J.de ROSNAY, thus resumes the basic concepts of functions in FORRESTER's Systems Dynamics:
"The basic functions of any system are as follows:
"Flow (of energy, information or elements are moving from stores to stores. These flows are meeted in quantity per time unit (figuring outputs)… as for example: money flows (wages…per month), …products (cars produced per day)… or people (travellers per hour), or information (bits… per micro second in a computer).
"Energy and matter's flows rise or lower the levels in the stores. They move through communication channels and are represented by thick black arrows.
"The information flows are represented by dotted arrows. The informations are the base for decisions which allow for action on the flows, in order to maintain, increase or lower levels in the stores.
"Gates (or rates)… control the turnover of the different flows. Each gate may be seen as a decision center receiving informations and transforming them in actions: for example a manager, an institution, some transformation agent or an enzyme as catalyser.
Such actions result in an increase or decrease of the flows intensity.
Their symbolic representation is a gate or tap on a flow line.
"Delays result of the different velocities of circulation of the flows, of storing periods in the stores, or of frictions between the elements of the system. Delays playa very important role in the amplification or inhibition phenomena, which are typical of the complex systems.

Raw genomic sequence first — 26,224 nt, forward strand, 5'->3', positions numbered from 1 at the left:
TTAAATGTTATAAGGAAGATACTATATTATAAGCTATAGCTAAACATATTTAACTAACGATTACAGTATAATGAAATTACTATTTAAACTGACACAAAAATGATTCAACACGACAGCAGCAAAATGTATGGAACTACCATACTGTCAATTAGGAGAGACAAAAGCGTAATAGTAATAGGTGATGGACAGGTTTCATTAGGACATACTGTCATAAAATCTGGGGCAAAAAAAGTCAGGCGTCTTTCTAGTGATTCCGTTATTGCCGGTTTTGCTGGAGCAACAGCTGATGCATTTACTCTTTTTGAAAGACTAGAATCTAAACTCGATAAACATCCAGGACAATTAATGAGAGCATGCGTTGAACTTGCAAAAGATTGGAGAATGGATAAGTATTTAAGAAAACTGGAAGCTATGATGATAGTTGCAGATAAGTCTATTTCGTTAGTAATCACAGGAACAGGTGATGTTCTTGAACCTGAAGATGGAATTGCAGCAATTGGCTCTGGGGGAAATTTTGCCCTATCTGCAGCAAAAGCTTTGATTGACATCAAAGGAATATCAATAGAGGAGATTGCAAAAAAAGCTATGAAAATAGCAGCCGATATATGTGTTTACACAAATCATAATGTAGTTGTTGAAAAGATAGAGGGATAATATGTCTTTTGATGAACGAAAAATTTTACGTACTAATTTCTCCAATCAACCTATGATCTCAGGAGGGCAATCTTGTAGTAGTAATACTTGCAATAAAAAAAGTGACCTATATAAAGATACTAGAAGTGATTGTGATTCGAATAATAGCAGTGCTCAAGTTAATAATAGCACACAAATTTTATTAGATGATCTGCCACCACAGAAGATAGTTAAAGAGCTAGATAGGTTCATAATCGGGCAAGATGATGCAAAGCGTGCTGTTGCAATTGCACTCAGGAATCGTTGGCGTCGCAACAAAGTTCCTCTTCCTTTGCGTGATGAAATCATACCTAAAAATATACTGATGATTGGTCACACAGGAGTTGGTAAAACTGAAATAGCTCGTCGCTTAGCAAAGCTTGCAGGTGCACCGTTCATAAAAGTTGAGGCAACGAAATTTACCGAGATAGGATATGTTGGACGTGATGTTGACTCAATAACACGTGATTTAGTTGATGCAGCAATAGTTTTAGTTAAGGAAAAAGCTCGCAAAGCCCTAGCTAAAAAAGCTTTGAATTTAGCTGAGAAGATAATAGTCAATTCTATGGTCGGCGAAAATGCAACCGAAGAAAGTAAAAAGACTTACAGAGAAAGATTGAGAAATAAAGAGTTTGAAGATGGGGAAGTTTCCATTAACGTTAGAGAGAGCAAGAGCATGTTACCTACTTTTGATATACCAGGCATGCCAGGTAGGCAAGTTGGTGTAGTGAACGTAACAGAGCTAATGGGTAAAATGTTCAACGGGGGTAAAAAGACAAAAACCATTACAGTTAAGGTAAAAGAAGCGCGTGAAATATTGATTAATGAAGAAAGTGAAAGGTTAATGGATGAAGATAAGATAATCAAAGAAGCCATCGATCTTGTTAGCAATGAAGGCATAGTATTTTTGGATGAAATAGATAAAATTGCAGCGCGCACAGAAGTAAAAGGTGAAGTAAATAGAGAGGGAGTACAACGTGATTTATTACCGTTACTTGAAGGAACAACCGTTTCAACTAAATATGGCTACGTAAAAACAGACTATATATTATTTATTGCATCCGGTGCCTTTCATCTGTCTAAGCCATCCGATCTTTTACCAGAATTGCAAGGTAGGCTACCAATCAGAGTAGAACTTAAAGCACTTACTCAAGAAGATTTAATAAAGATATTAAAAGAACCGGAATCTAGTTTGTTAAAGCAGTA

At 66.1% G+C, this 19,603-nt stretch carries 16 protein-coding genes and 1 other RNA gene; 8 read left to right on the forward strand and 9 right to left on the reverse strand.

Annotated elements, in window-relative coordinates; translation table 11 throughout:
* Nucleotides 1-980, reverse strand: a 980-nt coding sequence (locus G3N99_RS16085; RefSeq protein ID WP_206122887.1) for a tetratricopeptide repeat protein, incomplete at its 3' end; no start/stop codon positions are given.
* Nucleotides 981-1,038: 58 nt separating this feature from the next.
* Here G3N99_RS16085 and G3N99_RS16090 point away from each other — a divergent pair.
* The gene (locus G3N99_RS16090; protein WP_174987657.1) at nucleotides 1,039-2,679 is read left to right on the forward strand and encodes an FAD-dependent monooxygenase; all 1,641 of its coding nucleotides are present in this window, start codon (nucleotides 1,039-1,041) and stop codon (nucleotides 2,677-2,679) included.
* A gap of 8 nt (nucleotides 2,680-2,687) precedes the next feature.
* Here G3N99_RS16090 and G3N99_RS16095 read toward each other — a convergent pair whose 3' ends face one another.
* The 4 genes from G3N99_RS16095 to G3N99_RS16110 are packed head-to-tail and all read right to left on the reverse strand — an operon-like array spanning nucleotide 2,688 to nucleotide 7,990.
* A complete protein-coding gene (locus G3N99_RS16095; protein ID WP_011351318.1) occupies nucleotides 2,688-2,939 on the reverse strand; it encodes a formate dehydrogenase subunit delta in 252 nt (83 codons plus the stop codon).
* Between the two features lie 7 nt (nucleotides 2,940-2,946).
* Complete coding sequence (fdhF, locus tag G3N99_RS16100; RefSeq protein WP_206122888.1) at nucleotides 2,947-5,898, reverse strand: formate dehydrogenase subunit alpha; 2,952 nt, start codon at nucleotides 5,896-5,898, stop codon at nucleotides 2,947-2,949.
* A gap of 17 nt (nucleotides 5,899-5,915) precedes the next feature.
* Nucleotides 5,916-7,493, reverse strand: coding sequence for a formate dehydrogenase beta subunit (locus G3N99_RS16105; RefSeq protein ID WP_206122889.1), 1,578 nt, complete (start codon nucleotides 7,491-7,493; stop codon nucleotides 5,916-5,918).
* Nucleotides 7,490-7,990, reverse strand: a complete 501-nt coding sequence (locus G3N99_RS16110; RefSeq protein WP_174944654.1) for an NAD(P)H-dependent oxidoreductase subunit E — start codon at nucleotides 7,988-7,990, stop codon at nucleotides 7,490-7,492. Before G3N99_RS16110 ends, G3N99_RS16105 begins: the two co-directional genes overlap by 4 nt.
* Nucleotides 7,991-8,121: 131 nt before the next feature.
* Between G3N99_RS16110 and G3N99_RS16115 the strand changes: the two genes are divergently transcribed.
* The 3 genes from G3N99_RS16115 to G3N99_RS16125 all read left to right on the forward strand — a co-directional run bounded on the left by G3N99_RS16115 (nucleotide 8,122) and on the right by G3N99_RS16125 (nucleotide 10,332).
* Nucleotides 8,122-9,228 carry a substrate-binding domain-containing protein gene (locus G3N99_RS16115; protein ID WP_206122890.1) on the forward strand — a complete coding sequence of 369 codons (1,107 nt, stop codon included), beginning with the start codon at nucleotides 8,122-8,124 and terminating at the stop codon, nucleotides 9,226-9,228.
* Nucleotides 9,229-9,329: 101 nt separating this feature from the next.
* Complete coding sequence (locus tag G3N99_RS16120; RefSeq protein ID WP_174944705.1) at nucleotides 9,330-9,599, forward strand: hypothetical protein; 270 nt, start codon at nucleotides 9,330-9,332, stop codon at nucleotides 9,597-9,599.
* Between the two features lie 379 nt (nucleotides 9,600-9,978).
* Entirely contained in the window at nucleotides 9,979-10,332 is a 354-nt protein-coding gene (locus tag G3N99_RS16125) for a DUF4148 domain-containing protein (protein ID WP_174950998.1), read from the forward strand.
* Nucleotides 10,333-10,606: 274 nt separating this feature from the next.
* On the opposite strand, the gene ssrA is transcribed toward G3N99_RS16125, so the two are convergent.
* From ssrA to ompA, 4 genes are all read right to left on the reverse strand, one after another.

"Finally, there are information loops, called feedbacks. They play a determinating role in the systems behavior by combining the effects of stores (levels), delays, gates and flows.
"There are two types of feedbacks: positive and negative feedbacks. The whole dynamics of change in a system (Growth and evolution for example) depend on positive feedback. Regulation and stability depend on negative feedback (Restoring of equilibria and self-maintenance)" (1975, p.99-100).
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Bertalanffy Center for the Study of Systems Science (2020). Title of the entry. In Charles François (Ed.), International Encyclopedia of Systems and Cybernetics (2). Retrieved from www.systemspedia.org/[full/url]
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